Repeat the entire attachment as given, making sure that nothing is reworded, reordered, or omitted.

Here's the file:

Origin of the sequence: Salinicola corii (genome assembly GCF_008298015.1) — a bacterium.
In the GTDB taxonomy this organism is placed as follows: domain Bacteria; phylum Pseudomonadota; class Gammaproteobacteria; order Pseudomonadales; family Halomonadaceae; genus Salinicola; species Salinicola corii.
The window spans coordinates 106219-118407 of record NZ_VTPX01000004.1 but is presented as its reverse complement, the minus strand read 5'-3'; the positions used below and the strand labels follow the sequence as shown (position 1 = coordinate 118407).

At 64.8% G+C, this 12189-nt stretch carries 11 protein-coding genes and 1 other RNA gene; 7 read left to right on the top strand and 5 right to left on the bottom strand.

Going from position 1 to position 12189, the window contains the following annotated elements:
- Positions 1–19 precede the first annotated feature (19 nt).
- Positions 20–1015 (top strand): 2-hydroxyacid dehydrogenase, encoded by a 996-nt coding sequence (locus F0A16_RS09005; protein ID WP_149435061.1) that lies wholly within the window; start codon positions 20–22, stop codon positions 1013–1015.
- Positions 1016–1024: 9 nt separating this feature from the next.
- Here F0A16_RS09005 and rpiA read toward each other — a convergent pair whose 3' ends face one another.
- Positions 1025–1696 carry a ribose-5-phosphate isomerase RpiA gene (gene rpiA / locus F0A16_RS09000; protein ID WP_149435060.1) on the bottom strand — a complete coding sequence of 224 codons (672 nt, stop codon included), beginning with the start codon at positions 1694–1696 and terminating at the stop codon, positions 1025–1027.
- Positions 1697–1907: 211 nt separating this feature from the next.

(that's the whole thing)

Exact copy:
Origin of the sequence: Salinicola corii (genome assembly GCF_008298015.1) — a bacterium.
In the GTDB taxonomy this organism is placed as follows: domain Bacteria; phylum Pseudomonadota; class Gammaproteobacteria; order Pseudomonadales; family Halomonadaceae; genus Salinicola; species Salinicola corii.
The window spans coordinates 106219-118407 of record NZ_VTPX01000004.1 but is presented as its reverse complement, the minus strand read 5'-3'; the positions used below and the strand labels follow the sequence as shown (position 1 = coordinate 118407).

At 64.8% G+C, this 12189-nt stretch carries 11 protein-coding genes and 1 other RNA gene; 7 read left to right on the top strand and 5 right to left on the bottom strand.

Going from position 1 to position 12189, the window contains the following annotated elements:
- Positions 1–19 precede the first annotated feature (19 nt).
- Positions 20–1015 (top strand): 2-hydroxyacid dehydrogenase, encoded by a 996-nt coding sequence (locus F0A16_RS09005; protein ID WP_149435061.1) that lies wholly within the window; start codon positions 20–22, stop codon positions 1013–1015.
- Positions 1016–1024: 9 nt separating this feature from the next.
- Here F0A16_RS09005 and rpiA read toward each other — a convergent pair whose 3' ends face one another.
- Positions 1025–1696 carry a ribose-5-phosphate isomerase RpiA gene (gene rpiA / locus F0A16_RS09000; protein ID WP_149435060.1) on the bottom strand — a complete coding sequence of 224 codons (672 nt, stop codon included), beginning with the start codon at positions 1694–1696 and terminating at the stop codon, positions 1025–1027.
- Positions 1697–1907: 211 nt separating this feature from the next.